The No. 1 Rule For Projecting Confidence - Speak With Authority

by Mike Consol - Date: 2010-11-19 - Word Count: 726 Share This!

One of the most important characteristics a person can project in a business setting - or any situation, for that matter - is confidence.

People are attracted to confident individuals, like a magnet to steel. Those who present themselves with self-assuredness are more successful job applicants and apt to more quickly climb the career ladder.

Speak in a commanding fashion and odds are people will listen to what you have to say. They will even follow your lead. Confidence is an essential ingredient in leadership. When is the last time you say a timid CEO who ran a successful company?

It even has a stimulating effect on the opposite sex. Men and woman both rank confidence high on their scale of what appeals to then in the opposite sex.

Many behavioral factors add to the sum total of confidence, though none is more important than the way you speak. Talk is anything but cheap when establishing a baseline of confidence.

People judge you by what comes out of your mouth. Not just what you say but how you say it.

We've all seen people whose posture, dress, gait or overall appearance signaled weakness, awkwardness, lack of confidence - until they started talking. Then everything changes.

The power of talk is transformative. It can turn the dweeb into the stud, the wallflower into the center of attention. It can turn the seemingly ordinary person into a standout.

There are a multitude of characteristics that makes our speaking style brim with confidence. They're too numerous to mention and thoroughly flesh out. But some of them are:

>> Volume. Speaking in a full voice is a sign that we are comfortable and committed to what we're saying Speak too softly and we sound timid; too loudly and we sound like we're compensating for a self-esteem deficit. Strike the right volume. Listen to great communicators and take the hint.

>> Projection. A confident person and one aware of their situation makes sure to project their voice to fill the available space and reach their listeners' ears. If people have to strain to hear you, you've lost at least part of your audience.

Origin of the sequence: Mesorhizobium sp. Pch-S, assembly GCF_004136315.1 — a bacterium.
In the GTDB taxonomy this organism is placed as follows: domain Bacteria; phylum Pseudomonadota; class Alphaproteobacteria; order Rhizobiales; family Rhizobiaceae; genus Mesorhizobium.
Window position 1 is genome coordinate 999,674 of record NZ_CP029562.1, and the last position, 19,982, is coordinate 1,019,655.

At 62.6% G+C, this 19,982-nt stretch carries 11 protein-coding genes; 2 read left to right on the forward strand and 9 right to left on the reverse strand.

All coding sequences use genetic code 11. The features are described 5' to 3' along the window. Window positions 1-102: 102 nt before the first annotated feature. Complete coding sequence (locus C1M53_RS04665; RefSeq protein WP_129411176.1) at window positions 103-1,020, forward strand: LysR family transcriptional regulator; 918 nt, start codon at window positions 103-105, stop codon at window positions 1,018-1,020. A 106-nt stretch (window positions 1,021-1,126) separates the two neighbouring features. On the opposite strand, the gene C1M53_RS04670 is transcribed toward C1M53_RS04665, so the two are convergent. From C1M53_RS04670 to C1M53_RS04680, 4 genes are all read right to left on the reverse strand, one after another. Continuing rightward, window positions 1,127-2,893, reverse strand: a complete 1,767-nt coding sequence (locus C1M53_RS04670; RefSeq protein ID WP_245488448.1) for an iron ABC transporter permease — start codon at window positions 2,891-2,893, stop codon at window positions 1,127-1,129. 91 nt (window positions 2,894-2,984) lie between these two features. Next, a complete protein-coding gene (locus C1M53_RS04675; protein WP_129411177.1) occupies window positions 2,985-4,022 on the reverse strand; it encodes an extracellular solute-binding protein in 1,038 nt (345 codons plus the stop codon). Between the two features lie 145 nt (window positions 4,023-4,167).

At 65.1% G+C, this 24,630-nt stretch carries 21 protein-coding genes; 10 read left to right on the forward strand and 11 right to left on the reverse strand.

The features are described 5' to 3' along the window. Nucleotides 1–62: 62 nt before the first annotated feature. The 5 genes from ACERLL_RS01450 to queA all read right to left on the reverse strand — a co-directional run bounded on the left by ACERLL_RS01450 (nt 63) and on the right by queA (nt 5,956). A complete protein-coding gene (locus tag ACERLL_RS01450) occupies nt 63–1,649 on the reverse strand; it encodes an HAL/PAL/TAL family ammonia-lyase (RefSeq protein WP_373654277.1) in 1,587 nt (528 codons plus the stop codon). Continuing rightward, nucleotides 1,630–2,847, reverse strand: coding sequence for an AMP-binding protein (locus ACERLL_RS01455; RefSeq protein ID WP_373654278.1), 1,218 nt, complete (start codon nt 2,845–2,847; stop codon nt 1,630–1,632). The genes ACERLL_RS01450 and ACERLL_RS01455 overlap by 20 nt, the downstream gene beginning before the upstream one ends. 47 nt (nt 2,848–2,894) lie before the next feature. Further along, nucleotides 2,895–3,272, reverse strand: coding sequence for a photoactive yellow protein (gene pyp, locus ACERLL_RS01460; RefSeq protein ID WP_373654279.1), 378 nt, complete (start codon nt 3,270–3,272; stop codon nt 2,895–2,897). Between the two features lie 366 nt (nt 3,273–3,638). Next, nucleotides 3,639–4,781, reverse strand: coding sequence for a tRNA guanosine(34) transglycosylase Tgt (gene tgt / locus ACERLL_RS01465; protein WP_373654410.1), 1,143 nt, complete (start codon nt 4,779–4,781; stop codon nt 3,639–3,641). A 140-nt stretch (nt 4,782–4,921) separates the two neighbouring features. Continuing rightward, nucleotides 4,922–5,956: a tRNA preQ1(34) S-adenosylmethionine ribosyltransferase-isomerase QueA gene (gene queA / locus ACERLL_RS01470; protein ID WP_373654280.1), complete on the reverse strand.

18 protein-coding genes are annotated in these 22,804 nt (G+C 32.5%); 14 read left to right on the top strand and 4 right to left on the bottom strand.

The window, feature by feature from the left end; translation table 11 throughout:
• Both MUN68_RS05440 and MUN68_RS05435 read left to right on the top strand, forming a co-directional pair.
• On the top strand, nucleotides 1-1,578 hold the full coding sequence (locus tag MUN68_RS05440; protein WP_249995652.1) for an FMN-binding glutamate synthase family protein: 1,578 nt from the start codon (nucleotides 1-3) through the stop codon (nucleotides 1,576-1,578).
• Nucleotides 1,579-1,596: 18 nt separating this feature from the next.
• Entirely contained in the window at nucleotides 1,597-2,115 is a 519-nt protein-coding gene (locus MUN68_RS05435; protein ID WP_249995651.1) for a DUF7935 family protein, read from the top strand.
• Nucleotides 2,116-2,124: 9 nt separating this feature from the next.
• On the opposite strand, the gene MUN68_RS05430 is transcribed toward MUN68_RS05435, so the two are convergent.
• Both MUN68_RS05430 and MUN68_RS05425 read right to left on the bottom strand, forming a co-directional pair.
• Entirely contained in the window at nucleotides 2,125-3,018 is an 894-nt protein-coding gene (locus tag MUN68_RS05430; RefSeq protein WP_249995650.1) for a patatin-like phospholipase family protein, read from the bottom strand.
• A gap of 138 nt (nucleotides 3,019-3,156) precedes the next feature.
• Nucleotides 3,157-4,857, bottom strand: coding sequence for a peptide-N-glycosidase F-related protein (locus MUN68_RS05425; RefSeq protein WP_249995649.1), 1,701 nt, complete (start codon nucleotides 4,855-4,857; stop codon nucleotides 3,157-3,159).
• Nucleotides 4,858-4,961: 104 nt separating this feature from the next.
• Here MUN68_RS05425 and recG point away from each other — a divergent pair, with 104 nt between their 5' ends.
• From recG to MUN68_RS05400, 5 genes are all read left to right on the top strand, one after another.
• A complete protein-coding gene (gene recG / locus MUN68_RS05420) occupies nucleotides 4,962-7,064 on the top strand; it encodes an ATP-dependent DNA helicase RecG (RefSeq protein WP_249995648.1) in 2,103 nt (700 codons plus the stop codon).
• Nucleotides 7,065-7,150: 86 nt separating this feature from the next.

>> Modulation. If you speak in a monotone voice you will begin to drone and will bore your colleagues. Nobody is positively influenced by boredom. Secondly, a monotone voice gives equal weight to everything it's saying. That's bad news. Use vocal inflection to convey to your colleagues what's especially noteworthy. An expressive voice should rise and fall to the occasion.

>> Pacing. Don't speak too quickly or too slowly, except for effect. Nervous speakers tend to talk too fast. Those who speak too slowly put a drag on energy level and make it difficult for people to concentrate on their thoughts. Modulate your pacing. Slow down and change your tone to make a key point. Speed up to provide a surge of fresh energy. Mix up your speed and tone to keep your comments interesting and stimulating.

>> Word choice. It helps immensely to have a good vocabulary, to choose words that are accurate to the situation and penetrate the listener. Having a strong command of your language is essential or you will sound foolish and under-educated.

>> Timing. It isn't always what you say, it's when you say it. Have you ever been in the middle of a business meeting listening to one colleague after another give their considered opinions? Then someone who had been silent until that moment talks at just the right time and sums up the discussion and offers a fresh insight with just the right words. That is a person who expresses confidence and influence. It's a person who did the requisite listening and thinking before speaking.

>> Content. So far I've been talking about how people say things. But
what you have to say is critical. A beautifully crafted but content-free delivery is a lot of sizzle with no steak. If you don't have something meaningful to say don't say it, regardless of how confident your vacuous language might sound on a surface level. You'll soon be regarded an empty suit and a person not worthy of paying attention to. That will put your influence (and career) on ice.

Again, projecting confidence is crucial to your business success. Nothing displays confidence more prominently and consistently than how you speak. Take care in choosing and expressing your words carefully, and watch your career flourish. Words are only cheap when they aren't used judiciously.

Mike Consol is president of He provides corporate training seminars for communication skills, business writing, PowerPoint presentation skills and media training (both traditional media and social media). Consol spent 17 years with American City Business Journals.n
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